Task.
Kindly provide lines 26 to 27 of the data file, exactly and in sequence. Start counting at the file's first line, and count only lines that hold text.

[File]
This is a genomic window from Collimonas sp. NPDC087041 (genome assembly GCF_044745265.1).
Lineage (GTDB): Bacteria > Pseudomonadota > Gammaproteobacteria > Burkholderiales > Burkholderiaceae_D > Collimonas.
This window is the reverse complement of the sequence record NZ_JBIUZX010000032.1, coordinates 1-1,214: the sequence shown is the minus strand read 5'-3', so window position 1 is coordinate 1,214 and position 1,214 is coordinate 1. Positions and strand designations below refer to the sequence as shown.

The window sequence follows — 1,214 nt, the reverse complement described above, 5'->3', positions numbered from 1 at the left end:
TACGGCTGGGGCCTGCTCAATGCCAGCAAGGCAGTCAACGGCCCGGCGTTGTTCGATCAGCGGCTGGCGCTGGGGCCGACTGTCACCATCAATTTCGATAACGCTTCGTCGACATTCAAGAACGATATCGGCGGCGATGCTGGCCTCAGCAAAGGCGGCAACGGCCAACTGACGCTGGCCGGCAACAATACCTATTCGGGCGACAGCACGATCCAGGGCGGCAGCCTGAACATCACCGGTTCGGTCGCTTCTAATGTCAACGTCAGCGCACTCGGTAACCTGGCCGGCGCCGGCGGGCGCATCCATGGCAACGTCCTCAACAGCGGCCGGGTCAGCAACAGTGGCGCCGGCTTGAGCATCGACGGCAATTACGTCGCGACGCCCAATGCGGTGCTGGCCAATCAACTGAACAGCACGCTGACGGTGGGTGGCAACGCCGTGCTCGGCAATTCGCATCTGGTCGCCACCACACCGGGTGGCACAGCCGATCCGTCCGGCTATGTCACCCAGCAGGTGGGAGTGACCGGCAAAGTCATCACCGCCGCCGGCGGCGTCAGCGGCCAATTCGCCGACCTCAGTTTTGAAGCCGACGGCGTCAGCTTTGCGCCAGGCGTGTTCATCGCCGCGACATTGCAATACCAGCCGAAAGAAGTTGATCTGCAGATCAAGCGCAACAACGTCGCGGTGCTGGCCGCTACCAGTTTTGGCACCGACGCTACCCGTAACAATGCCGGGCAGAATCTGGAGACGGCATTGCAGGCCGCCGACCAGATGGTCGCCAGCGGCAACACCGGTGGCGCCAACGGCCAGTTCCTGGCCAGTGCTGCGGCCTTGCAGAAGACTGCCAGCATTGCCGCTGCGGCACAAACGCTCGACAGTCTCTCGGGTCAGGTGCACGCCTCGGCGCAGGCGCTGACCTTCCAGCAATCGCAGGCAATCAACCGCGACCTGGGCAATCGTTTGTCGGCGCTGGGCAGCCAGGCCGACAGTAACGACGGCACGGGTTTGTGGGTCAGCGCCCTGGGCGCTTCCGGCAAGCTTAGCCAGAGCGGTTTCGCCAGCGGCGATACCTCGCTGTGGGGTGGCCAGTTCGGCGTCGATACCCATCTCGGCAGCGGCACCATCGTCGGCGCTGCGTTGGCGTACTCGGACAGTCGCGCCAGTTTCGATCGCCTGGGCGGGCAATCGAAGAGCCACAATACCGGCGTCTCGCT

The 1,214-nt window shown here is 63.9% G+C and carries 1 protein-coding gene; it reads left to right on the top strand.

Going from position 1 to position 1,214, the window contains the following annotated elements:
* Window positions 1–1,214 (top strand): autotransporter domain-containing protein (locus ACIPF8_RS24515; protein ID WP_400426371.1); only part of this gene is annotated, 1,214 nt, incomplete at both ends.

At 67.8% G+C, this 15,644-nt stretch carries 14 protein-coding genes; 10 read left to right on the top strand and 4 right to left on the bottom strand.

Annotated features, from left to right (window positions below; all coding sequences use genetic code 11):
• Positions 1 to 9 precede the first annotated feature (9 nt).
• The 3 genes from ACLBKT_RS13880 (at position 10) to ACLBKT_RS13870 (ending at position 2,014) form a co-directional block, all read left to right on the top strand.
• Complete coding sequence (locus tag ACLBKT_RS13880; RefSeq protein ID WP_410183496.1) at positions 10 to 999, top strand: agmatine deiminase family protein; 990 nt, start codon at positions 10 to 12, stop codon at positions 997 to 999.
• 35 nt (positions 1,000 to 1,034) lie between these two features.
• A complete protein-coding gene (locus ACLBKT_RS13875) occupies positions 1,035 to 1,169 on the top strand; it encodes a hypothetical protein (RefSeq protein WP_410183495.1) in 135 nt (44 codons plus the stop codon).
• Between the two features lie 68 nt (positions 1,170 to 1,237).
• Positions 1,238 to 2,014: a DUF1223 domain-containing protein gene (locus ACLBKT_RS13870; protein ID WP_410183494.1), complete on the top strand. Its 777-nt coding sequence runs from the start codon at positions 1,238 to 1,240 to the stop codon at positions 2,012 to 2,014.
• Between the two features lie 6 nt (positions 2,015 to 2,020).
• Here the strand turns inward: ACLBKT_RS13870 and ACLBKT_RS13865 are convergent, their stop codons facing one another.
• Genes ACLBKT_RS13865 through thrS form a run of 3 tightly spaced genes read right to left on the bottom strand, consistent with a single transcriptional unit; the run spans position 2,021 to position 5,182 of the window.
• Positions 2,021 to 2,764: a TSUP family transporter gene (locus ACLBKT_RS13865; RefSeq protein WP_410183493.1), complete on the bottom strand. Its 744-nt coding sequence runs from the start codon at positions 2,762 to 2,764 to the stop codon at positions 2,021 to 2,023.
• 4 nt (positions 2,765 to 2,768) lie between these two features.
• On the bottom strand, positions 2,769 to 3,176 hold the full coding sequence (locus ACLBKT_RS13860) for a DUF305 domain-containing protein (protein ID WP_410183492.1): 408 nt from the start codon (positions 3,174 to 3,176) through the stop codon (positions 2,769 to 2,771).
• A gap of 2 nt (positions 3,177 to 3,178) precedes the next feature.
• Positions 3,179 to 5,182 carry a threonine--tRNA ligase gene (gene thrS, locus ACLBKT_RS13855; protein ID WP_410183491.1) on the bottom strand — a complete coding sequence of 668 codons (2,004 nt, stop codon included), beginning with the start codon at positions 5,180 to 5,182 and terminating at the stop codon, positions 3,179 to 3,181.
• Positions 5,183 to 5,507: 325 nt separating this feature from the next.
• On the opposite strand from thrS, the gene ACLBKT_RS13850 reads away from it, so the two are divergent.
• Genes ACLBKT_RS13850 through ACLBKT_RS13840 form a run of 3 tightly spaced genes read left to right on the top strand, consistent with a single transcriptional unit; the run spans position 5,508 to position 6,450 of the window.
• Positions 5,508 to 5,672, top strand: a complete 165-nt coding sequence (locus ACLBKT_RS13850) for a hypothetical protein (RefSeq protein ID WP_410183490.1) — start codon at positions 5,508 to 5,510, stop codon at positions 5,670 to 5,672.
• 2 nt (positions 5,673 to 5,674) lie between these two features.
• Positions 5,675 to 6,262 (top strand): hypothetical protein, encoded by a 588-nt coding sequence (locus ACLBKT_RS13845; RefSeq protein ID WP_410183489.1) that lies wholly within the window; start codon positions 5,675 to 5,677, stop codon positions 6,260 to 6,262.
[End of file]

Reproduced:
• Positions 5,183 to 5,507: 325 nt separating this feature from the next.
• On the opposite strand from thrS, the gene ACLBKT_RS13850 reads away from it, so the two are divergent.